a reply to: projectvxn

We were the losers in 2008 and do you know what? we won't do that again.


This is the defeatism I described.

Thank you for showing it to others so vividly.

Obviously this thread isn't for you. Though I wish it would be.



posted on Feb, 10 2019 @ 09:08 PM
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originally posted by: projectvxn

originally posted by: InTheLight
a reply to: projectvxn

We were the losers in 2008 and do you know what? we won't do that again.


This is the defeatism I described.

Thank you for showing it to others so vividly.

Obviously this thread isn't for you. Though I wish it would be.


I've never understood why some people don't understand that.

But then again, that's why they are where they are...

~shrug~



posted on Feb, 10 2019 @ 09:11 PM
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a reply to: projectvxn

I have a simple strategy now, move money from stocks (S&P 500 only) to t-bills and bonds , wait for the crash, move money back to stocks until I think it has peaked, move back to bonds wait for crash repeat.
edit on 10-2-2019 by infolurker because: (no reason given)



posted on Feb, 10 2019 @ 09:15 PM
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a reply to: projectvxn

I have to add a caveat to this, because it has personally worked VERY well for me.

Investing is fun and there is a certain science to it. I applaud the people that make it easier for the layman, and appreciate the OP.

HOWEVER.

Everyone needs to start by living under their means.

Period.

Because if you can't do that, you will be paycheck to paycheck and windfall to loss... forever.

If you can't just save 10% of your gross, start fixing it till you can.

Once you have 3 months of bills in the bank, start paying off ANY loans and credit cards you have.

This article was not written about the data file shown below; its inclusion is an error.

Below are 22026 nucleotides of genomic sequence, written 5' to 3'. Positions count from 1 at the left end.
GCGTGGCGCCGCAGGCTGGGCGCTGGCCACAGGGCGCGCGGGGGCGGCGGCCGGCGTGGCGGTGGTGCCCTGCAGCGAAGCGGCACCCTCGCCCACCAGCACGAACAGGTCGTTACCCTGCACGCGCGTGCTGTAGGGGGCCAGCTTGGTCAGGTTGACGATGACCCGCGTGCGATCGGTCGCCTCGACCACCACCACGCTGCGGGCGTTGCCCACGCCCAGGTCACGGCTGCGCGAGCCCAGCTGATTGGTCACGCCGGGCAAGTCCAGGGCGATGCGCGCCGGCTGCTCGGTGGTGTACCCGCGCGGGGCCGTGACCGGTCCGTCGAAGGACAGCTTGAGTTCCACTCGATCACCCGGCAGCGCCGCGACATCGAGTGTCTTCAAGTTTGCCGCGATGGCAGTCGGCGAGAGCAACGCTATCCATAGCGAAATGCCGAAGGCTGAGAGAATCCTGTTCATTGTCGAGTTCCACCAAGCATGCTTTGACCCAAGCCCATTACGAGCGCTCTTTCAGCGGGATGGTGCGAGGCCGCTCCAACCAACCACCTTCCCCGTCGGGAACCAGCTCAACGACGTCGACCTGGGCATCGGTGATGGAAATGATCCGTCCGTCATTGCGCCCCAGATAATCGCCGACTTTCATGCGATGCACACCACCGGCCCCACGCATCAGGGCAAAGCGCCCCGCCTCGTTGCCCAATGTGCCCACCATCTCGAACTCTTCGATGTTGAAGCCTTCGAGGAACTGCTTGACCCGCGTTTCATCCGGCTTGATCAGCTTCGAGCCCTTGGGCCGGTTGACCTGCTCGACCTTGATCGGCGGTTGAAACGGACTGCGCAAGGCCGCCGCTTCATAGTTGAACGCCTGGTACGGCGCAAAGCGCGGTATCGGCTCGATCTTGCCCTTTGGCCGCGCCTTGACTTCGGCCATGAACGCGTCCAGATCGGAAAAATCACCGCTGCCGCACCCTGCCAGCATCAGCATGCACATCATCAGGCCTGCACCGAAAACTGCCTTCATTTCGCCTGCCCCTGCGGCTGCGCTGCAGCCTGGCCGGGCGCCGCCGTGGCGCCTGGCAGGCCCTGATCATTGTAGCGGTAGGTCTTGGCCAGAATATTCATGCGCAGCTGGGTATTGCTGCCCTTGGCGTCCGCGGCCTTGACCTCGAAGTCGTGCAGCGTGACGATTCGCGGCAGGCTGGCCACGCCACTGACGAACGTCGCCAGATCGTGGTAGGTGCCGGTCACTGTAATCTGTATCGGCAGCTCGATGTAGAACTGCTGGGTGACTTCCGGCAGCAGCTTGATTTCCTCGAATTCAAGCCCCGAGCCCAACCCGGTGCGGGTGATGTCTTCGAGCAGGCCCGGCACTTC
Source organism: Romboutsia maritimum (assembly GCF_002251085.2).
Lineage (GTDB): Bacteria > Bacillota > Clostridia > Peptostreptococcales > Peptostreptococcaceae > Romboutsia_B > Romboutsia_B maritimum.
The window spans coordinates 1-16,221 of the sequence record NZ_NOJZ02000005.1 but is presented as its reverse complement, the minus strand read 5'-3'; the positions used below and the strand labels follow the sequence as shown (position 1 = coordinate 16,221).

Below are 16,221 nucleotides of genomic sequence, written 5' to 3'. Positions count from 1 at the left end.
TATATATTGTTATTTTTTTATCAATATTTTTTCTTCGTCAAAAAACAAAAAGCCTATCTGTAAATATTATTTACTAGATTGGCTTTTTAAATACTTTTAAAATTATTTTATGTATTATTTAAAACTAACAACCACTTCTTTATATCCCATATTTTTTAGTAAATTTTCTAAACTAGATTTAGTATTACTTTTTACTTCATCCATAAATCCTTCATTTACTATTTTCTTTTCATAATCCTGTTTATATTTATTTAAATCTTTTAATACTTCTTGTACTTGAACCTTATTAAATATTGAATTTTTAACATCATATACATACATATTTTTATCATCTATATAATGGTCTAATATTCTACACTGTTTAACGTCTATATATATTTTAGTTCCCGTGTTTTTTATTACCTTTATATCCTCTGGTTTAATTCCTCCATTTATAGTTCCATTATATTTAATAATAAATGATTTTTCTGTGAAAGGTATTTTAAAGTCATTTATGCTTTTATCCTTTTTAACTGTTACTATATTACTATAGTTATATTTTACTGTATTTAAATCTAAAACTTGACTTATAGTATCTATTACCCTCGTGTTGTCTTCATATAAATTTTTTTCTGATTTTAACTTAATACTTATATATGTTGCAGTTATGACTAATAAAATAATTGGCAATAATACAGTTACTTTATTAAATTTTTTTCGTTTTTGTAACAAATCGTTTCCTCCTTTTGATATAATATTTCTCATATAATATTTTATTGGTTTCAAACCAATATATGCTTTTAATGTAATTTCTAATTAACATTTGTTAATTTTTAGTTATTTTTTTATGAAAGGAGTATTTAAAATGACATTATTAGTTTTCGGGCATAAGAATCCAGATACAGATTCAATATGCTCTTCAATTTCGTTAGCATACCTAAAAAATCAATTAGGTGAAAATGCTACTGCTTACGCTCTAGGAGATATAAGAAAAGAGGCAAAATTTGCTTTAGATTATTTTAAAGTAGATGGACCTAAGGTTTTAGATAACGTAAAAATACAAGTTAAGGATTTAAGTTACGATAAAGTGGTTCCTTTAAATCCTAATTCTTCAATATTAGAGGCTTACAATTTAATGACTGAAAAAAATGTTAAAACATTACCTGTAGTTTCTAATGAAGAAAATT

Then put 2 years of bills in the bank.

Then start saving 50% of your gross.

THEN save and buy cash your home.

THEN go from there.

Financial advice on how to make money in the markets is all well and good...

If you are in the position to do so.

Just a thought by someone who has done it.




posted on Feb, 10 2019 @ 09:19 PM
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a reply to: Lumenari

AGREED!!!!!!


If you have debts, pay them off before you start investing.

NEVER use credit for investment purposes.

NEVER leverage your assets to buy any stock or financial instrument. This goes for anyone who mortgaged their house to buy bitcoin. DO NOT RISK YOUR LIFE OR LIVELIHOOD ON ANY STOCK OR INVESTMENT.

MANAGE your risks.

There's a reason I kept this OP to beginning level investments and emphasized the use of small amounts of money until you are more comfortable with stocks and investing in general.



posted on Feb, 10 2019 @ 09:23 PM
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a reply to: projectvxn

I think it all well and good for people to dip their toes in the water and figure it out... so I love your OP.

But if you can't do the REAL work towards financial independence then none of it will matter.

That starts at home.




posted on Feb, 10 2019 @ 09:27 PM
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a reply to: Lumenari

Yep.

Don't spend what you don't have.

Don't take on debts that you cannot manage.

Save your money. This is solid good financial sense.